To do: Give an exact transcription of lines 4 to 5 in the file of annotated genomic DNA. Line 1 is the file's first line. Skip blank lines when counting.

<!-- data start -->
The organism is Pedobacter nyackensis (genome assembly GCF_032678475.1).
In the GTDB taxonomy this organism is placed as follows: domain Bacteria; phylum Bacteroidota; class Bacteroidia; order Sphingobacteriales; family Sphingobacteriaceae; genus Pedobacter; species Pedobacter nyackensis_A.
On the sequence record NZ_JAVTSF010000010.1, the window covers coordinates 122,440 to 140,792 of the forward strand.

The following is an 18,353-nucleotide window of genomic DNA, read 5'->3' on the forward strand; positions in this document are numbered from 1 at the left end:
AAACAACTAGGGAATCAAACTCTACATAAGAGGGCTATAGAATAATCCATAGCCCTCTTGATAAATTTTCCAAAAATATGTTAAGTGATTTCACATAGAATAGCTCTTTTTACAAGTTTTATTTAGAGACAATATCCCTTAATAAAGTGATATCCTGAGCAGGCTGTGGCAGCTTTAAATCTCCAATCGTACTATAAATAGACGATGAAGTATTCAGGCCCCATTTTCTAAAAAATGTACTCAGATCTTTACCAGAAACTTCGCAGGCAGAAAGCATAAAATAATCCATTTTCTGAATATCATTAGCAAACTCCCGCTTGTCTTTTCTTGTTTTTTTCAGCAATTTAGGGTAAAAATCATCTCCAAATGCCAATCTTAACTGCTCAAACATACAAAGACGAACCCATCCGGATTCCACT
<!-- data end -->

The following is an 18,353-nucleotide window of genomic DNA, read 5'->3' on the forward strand; positions in this document are numbered from 1 at the left end:
AAACAACTAGGGAATCAAACTCTACATAAGAGGGCTATAGAATAATCCATAGCCCTCTTGATAAATTTTCCAAAAATATGTTAAGTGATTTCACATAGAATAGCTCTTTTTACAAGTTTTATTTAGAGACAATATCCCTTAATAAAGTGATATCCTGAGCAGGCTGTGGCAGCTTTAAATCTCCAATCGTACTATAAATAGACGATGAAGTATTCAGGCCCCATTTTCTAAAAAATGTACTCAGATCTTTACCAGAAACTTCGCAGGCAGAAAGCATAAAATAATCCATTTTCTGAATATCATTAGCAAACTCCCGCTTGTCTTTTCTTGTTTTTTTCAGCAATTTAGGGTAAAAATCATCTCCAAATGCCAATCTTAACTGCTCAAACATACAAAGACGAACCCATCCGGATTCCACT